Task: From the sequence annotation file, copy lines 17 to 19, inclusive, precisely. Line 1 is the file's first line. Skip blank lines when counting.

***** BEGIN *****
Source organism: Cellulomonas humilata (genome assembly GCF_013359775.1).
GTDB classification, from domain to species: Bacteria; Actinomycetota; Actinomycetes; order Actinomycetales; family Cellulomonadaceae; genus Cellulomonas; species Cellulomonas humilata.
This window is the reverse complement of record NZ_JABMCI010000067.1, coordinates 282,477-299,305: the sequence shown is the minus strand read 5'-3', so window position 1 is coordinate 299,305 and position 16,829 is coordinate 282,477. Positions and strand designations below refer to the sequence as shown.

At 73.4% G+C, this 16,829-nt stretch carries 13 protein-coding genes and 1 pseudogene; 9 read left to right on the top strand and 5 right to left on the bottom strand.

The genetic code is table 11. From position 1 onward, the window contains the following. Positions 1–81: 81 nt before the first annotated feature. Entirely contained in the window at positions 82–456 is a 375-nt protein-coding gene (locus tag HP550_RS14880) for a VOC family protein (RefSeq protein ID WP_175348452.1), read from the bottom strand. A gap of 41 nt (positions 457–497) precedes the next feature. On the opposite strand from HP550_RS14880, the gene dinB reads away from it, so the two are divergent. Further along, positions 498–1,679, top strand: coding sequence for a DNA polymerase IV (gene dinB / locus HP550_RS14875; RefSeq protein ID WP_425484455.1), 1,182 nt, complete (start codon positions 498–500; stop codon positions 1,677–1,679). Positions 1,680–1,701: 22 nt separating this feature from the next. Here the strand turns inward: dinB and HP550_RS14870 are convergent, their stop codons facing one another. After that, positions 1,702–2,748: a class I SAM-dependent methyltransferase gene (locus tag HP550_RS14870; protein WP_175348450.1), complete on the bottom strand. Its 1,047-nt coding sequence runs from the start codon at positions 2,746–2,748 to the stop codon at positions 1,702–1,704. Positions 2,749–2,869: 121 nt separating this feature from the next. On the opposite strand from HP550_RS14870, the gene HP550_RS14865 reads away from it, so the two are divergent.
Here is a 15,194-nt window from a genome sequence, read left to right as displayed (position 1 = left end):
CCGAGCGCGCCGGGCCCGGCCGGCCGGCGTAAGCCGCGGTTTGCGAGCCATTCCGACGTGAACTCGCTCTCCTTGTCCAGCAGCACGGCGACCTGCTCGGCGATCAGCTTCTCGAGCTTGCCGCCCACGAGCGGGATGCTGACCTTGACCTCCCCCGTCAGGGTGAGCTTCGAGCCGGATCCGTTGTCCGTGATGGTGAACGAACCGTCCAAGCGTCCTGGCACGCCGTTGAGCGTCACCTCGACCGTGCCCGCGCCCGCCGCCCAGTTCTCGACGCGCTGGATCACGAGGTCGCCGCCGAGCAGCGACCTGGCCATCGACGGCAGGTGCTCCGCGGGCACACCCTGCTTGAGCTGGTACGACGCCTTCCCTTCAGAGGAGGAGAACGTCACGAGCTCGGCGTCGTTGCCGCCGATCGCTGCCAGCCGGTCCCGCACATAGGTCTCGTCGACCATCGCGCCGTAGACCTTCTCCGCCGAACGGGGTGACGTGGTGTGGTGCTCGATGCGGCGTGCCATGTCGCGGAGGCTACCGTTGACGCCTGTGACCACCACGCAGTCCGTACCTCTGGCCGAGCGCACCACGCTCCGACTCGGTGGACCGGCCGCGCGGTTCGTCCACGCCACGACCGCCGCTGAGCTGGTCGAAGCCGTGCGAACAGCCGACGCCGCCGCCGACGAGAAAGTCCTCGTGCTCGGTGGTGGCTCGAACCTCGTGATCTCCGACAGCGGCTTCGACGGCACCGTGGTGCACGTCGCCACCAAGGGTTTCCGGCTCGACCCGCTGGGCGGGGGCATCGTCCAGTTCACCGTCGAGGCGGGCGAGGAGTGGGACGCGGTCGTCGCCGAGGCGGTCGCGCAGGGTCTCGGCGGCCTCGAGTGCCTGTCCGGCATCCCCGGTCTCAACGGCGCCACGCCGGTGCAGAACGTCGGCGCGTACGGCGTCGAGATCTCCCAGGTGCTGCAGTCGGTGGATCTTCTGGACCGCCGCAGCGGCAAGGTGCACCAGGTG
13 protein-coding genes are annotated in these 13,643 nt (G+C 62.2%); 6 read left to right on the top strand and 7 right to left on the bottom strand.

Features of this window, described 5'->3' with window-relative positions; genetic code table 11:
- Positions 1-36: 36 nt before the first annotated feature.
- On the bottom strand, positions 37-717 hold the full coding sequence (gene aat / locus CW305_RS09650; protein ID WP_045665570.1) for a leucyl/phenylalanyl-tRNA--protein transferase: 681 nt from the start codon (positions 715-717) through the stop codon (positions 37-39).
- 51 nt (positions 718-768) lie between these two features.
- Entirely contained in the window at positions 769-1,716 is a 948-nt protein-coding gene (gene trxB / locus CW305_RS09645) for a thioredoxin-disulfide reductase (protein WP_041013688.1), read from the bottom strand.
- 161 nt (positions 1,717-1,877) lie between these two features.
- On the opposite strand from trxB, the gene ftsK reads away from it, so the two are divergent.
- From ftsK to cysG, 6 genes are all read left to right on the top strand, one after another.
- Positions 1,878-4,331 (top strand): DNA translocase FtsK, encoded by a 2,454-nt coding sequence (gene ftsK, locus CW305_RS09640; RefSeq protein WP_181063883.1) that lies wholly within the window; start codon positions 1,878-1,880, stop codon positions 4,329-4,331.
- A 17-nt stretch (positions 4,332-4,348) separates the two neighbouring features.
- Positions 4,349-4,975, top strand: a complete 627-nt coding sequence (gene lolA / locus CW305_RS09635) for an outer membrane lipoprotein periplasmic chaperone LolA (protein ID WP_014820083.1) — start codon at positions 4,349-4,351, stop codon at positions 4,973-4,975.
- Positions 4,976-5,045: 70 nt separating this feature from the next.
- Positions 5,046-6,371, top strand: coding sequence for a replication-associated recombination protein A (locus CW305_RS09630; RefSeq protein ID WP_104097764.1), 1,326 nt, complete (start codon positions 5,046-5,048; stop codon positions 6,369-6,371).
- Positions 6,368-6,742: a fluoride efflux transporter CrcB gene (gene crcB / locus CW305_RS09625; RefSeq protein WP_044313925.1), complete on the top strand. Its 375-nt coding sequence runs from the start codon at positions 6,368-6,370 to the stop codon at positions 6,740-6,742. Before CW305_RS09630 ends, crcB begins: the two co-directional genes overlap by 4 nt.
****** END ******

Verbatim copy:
- Positions 1,878-4,331 (top strand): DNA translocase FtsK, encoded by a 2,454-nt coding sequence (gene ftsK, locus CW305_RS09640; RefSeq protein WP_181063883.1) that lies wholly within the window; start codon positions 1,878-1,880, stop codon positions 4,329-4,331.
- A 17-nt stretch (positions 4,332-4,348) separates the two neighbouring features.
- Positions 4,349-4,975, top strand: a complete 627-nt coding sequence (gene lolA / locus CW305_RS09635) for an outer membrane lipoprotein periplasmic chaperone LolA (protein ID WP_014820083.1) — start codon at positions 4,349-4,351, stop codon at positions 4,973-4,975.